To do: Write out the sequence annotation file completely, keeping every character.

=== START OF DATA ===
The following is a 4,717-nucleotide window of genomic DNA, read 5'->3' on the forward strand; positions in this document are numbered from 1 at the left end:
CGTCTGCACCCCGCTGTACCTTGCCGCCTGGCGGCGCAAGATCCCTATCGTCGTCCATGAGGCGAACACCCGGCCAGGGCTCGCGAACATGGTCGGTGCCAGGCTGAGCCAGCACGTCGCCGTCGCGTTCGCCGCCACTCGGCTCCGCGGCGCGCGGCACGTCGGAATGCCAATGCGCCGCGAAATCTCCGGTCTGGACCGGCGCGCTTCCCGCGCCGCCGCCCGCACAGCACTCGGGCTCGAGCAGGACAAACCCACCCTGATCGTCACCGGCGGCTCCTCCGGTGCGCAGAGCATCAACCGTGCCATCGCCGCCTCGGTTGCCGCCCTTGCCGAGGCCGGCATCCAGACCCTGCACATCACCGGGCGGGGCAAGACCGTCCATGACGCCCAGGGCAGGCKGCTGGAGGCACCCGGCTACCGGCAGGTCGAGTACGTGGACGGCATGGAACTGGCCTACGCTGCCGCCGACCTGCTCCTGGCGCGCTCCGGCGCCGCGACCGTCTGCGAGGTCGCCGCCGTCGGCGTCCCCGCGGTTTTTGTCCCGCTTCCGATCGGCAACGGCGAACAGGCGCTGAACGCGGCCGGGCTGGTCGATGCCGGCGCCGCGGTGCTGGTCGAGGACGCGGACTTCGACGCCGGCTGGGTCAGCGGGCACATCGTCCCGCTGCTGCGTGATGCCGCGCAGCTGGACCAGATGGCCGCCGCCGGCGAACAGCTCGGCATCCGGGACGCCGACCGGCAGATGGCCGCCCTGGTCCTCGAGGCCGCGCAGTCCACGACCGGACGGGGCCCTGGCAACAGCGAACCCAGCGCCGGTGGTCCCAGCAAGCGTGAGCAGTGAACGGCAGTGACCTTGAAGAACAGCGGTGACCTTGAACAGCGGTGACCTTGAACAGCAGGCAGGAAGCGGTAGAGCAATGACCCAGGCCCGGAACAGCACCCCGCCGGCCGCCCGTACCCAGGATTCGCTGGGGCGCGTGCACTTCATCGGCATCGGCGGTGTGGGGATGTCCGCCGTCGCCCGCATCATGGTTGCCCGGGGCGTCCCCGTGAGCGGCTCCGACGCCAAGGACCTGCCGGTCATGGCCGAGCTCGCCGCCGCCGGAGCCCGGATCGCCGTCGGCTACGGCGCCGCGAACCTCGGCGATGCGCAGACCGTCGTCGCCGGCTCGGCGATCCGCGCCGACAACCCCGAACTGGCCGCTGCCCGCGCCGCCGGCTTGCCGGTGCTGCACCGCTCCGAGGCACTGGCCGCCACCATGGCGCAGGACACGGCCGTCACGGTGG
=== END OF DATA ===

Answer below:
The following is a 4,717-nucleotide window of genomic DNA, read 5'->3' on the forward strand; positions in this document are numbered from 1 at the left end:
CGTCTGCACCCCGCTGTACCTTGCCGCCTGGCGGCGCAAGATCCCTATCGTCGTCCATGAGGCGAACACCCGGCCAGGGCTCGCGAACATGGTCGGTGCCAGGCTGAGCCAGCACGTCGCCGTCGCGTTCGCCGCCACTCGGCTCCGCGGCGCGCGGCACGTCGGAATGCCAATGCGCCGCGAAATCTCCGGTCTGGACCGGCGCGCTTCCCGCGCCGCCGCCCGCACAGCACTCGGGCTCGAGCAGGACAAACCCACCCTGATCGTCACCGGCGGCTCCTCCGGTGCGCAGAGCATCAACCGTGCCATCGCCGCCTCGGTTGCCGCCCTTGCCGAGGCCGGCATCCAGACCCTGCACATCACCGGGCGGGGCAAGACCGTCCATGACGCCCAGGGCAGGCKGCTGGAGGCACCCGGCTACCGGCAGGTCGAGTACGTGGACGGCATGGAACTGGCCTACGCTGCCGCCGACCTGCTCCTGGCGCGCTCCGGCGCCGCGACCGTCTGCGAGGTCGCCGCCGTCGGCGTCCCCGCGGTTTTTGTCCCGCTTCCGATCGGCAACGGCGAACAGGCGCTGAACGCGGCCGGGCTGGTCGATGCCGGCGCCGCGGTGCTGGTCGAGGACGCGGACTTCGACGCCGGCTGGGTCAGCGGGCACATCGTCCCGCTGCTGCGTGATGCCGCGCAGCTGGACCAGATGGCCGCCGCCGGCGAACAGCTCGGCATCCGGGACGCCGACCGGCAGATGGCCGCCCTGGTCCTCGAGGCCGCGCAGTCCACGACCGGACGGGGCCCTGGCAACAGCGAACCCAGCGCCGGTGGTCCCAGCAAGCGTGAGCAGTGAACGGCAGTGACCTTGAAGAACAGCGGTGACCTTGAACAGCGGTGACCTTGAACAGCAGGCAGGAAGCGGTAGAGCAATGACCCAGGCCCGGAACAGCACCCCGCCGGCCGCCCGTACCCAGGATTCGCTGGGGCGCGTGCACTTCATCGGCATCGGCGGTGTGGGGATGTCCGCCGTCGCCCGCATCATGGTTGCCCGGGGCGTCCCCGTGAGCGGCTCCGACGCCAAGGACCTGCCGGTCATGGCCGAGCTCGCCGCCGCCGGAGCCCGGATCGCCGTCGGCTACGGCGCCGCGAACCTCGGCGATGCGCAGACCGTCGTCGCCGGCTCGGCGATCCGCGCCGACAACCCCGAACTGGCCGCTGCCCGCGCCGCCGGCTTGCCGGTGCTGCACCGCTCCGAGGCACTGGCCGCCACCATGGCGCAGGACACGGCCGTCACGGTGG